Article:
- Writing History/Writing Ancient History
The aim of this module is to develop your skills and confidence as a writer. It will help you to understand the differences between school and university study. You will have the opportunity to discuss with a tutor and with a small group of fellow students how best to approach research and writing at university, and will learn how your work will be assessed. The module is taught in small-group tutorials over the first half of the first term and assessed by an essay.
- 1% - Portfolio of Formative assessment
- 99% - Coursework essay 2,500 words
- Making History
Making History (15 credits) is a group project designed to encourage creative, lateral thinking about the past, active engagement with the rich historical resources afforded by UCL’s London environment, and reflective collaborative learning. Students will work in small groups (of 5-8) to analyse a significant historical question using primary and secondary sources. Each group will populate a website/blog that documents its research activities and findings (worth 70% of the assessment), and will make a formal oral presentation of those findings (assessed by the tutors 30%).
Professor Anthony Smith, UCL's Vice-Provost (Education and Student Affairs) cites this module as an example of research-based education:
- Approaching History
This 30-credit module provides a bridge between A levels, baccalaureate or similar levels of study and the demands of the undergraduate degree programme. It introduces students to the most significant approaches to historical scholarship, including social, economic, intellectual, cultural and comparative history. It provides students with an overview of key concepts, historiographical debates and historical terminology that enables them to critically engage with historical scholarship. The course also provides opportunities for students to learn more about the research being done by departmental staff and how this fits into the wider evolution of the historical discipline. It is taught by two-hour lectures in terms 1 and 2. Lectures are followed by a general discussion between the teacher and the students. It is assessed by a 3-hour examination in the summer term (100%).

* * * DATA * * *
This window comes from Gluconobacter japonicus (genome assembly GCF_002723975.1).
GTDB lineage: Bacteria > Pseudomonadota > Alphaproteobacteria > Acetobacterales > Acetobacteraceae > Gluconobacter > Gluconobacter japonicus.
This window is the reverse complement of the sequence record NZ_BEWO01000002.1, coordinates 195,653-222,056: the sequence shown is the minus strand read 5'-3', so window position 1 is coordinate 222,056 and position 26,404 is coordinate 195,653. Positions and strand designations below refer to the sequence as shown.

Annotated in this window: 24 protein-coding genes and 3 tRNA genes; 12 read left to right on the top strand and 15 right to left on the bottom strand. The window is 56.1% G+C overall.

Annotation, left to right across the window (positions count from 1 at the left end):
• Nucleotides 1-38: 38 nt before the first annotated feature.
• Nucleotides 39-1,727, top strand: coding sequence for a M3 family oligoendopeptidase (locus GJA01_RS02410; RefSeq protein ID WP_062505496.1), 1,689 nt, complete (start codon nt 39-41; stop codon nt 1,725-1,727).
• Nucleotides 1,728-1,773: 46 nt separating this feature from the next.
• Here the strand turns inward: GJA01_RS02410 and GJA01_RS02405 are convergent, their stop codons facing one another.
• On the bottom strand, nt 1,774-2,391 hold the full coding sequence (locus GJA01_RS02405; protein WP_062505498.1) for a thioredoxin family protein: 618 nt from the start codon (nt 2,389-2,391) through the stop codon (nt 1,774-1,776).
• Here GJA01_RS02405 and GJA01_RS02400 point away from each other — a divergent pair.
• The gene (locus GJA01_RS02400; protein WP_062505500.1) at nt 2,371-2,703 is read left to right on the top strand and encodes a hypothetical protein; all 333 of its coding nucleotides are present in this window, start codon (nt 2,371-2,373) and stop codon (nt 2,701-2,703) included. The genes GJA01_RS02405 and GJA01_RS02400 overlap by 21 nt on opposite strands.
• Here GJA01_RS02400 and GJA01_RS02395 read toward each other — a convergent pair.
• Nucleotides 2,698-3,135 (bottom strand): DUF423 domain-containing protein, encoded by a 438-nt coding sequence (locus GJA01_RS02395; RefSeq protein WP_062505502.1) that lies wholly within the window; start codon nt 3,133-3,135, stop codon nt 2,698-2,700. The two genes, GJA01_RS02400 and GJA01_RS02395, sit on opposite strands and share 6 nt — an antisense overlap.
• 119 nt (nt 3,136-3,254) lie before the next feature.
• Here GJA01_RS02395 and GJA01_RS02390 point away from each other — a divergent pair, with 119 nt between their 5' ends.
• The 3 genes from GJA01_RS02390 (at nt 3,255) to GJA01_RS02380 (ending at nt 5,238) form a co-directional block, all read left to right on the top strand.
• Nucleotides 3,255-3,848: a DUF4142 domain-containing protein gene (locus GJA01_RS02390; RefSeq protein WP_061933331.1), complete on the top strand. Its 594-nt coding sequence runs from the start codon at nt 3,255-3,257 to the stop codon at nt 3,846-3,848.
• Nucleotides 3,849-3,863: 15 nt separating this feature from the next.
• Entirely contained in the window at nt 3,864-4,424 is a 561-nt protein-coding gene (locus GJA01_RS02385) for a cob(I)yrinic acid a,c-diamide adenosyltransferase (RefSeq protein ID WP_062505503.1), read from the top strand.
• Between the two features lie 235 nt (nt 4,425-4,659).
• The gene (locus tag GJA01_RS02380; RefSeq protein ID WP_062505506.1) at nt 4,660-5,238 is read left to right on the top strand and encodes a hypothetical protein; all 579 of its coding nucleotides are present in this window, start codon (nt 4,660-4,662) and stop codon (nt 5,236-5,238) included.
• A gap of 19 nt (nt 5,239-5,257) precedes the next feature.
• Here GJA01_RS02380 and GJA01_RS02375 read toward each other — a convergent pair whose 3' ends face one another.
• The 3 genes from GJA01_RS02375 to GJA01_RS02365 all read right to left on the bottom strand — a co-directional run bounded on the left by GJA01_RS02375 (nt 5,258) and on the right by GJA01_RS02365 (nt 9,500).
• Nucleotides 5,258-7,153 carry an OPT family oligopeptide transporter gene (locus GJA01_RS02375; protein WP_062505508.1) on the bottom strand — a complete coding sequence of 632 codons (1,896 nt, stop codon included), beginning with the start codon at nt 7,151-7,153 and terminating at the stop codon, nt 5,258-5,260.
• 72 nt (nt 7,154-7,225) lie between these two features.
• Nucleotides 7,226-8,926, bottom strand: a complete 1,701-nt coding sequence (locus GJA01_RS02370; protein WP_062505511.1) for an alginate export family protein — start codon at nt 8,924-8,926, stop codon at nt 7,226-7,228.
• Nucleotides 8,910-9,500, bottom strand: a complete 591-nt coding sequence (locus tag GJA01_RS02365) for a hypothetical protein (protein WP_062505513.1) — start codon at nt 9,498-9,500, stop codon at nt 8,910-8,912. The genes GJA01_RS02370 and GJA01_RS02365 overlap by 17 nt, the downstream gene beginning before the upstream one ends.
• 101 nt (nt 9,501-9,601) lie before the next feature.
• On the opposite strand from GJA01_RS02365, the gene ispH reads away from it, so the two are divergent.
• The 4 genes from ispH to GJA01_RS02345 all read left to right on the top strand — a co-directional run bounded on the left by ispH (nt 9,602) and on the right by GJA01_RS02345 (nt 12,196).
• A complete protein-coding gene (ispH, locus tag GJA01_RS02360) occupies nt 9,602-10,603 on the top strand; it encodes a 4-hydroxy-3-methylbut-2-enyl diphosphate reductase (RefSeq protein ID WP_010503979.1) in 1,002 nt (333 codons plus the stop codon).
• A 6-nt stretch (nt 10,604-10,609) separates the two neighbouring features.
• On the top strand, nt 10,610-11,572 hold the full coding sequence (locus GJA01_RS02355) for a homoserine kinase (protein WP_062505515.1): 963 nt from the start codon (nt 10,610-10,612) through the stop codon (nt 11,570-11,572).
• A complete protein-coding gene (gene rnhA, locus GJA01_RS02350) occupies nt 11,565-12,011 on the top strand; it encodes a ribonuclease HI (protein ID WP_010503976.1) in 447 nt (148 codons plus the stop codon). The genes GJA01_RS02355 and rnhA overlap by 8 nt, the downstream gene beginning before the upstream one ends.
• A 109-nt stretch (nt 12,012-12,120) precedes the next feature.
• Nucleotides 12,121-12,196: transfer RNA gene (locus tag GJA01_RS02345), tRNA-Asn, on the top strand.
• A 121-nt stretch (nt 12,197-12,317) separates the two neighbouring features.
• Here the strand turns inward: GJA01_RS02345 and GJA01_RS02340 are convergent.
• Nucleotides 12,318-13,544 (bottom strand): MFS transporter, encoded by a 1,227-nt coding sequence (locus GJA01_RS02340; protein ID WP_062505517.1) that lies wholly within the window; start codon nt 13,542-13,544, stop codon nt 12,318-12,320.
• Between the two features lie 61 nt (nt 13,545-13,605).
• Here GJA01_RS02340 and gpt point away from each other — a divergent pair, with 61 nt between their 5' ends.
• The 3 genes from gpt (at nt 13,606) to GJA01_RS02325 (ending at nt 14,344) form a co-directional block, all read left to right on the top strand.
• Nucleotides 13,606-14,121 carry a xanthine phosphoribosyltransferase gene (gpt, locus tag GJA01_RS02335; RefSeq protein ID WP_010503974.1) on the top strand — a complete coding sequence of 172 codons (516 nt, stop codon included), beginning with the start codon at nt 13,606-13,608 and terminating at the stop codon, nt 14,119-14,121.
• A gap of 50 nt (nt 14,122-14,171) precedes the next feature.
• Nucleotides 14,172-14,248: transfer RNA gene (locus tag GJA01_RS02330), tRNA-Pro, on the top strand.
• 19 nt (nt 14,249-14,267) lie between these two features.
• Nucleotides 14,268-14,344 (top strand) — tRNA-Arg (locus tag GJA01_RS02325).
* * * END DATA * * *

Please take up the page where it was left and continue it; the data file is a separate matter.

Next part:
- Evolving History
Evolving History (15 credits) is a second year module which supplements and complements the first year module, Concepts, Categories and the Practice of History.
This module is taught by weekly 2-hour lectures in term one, addressing key developments in the discipline of history from the ancient to the modern world. This module will provide an introduction to, and overview of, the practice of history and the evolution of the discipline from Herodotus to Thucydides to the twenty-first century.
- Second Year Research Seminar
Comprises ten 2-hour seminars (of c. 15 students) in term two, focusing on the examination of a specific set of source materials and designed to develop students’ capacity to work independently and to use primary and secondary sources in the construction of a historical argument. It is assessed by one 5,000 word essay.
The Second Year Research Seminars running in 2018/19 are listed below in chronological order. Click on the title for the course description:
- The Face of Empire: Palaces of Nineveh and Nimrud
- Power, Rights and Freedom: Approaches to Ancient Roman Constitutionalism
- Homer for Historians
- Magic in the Middle Ages
- Templars, Heretics, Hermits and Antipopes : The Crises of the Papacy 1294-1334
- The Worlds of Cola. Utopia, Nostalgia and the Quest for Power at the end of the Middle Ages (1313-1354)
- The Himalaya
- Mutiny & Rebellion: British India in 1857
- Foreigners in Revolutionary Mexico, c.1910-1940
- Ideas in Motion: The International Dimensions of Postwar American Thought
- 'The bedrock of society'? Marriage and Family in Twentieth Century Britain: Sources and Approaches
- Conspiracy and Paranoia in America